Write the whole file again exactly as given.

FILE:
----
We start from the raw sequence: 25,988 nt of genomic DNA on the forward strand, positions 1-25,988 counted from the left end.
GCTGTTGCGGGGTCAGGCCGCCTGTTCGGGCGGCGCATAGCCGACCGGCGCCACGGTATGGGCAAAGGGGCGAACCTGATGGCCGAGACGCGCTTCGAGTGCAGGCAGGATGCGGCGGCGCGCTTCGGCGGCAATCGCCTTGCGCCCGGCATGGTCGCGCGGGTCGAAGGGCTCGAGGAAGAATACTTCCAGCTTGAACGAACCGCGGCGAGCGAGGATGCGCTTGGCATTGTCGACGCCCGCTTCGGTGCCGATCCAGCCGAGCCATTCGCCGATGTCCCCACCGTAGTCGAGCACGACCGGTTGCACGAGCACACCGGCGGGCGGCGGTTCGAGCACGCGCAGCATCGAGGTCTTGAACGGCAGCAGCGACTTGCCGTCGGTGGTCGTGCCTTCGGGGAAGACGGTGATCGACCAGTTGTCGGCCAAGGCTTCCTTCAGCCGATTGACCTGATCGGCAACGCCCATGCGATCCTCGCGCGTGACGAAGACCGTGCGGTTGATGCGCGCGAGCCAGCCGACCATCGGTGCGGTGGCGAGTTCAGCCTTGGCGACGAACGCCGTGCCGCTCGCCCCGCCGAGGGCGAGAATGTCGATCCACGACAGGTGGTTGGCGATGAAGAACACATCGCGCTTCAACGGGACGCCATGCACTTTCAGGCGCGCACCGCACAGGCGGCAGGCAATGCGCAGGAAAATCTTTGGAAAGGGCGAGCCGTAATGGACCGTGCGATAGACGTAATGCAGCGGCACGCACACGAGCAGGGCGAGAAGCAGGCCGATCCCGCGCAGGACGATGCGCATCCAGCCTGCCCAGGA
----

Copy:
We start from the raw sequence: 25,988 nt of genomic DNA on the forward strand, positions 1-25,988 counted from the left end.
GCTGTTGCGGGGTCAGGCCGCCTGTTCGGGCGGCGCATAGCCGACCGGCGCCACGGTATGGGCAAAGGGGCGAACCTGATGGCCGAGACGCGCTTCGAGTGCAGGCAGGATGCGGCGGCGCGCTTCGGCGGCAATCGCCTTGCGCCCGGCATGGTCGCGCGGGTCGAAGGGCTCGAGGAAGAATACTTCCAGCTTGAACGAACCGCGGCGAGCGAGGATGCGCTTGGCATTGTCGACGCCCGCTTCGGTGCCGATCCAGCCGAGCCATTCGCCGATGTCCCCACCGTAGTCGAGCACGACCGGTTGCACGAGCACACCGGCGGGCGGCGGTTCGAGCACGCGCAGCATCGAGGTCTTGAACGGCAGCAGCGACTTGCCGTCGGTGGTCGTGCCTTCGGGGAAGACGGTGATCGACCAGTTGTCGGCCAAGGCTTCCTTCAGCCGATTGACCTGATCGGCAACGCCCATGCGATCCTCGCGCGTGACGAAGACCGTGCGGTTGATGCGCGCGAGCCAGCCGACCATCGGTGCGGTGGCGAGTTCAGCCTTGGCGACGAACGCCGTGCCGCTCGCCCCGCCGAGGGCGAGAATGTCGATCCACGACAGGTGGTTGGCGATGAAGAACACATCGCGCTTCAACGGGACGCCATGCACTTTCAGGCGCGCACCGCACAGGCGGCAGGCAATGCGCAGGAAAATCTTTGGAAAGGGCGAGCCGTAATGGACCGTGCGATAGACGTAATGCAGCGGCACGCACACGAGCAGGGCGAGAAGCAGGCCGATCCCGCGCAGGACGATGCGCATCCAGCCTGCCCAGGA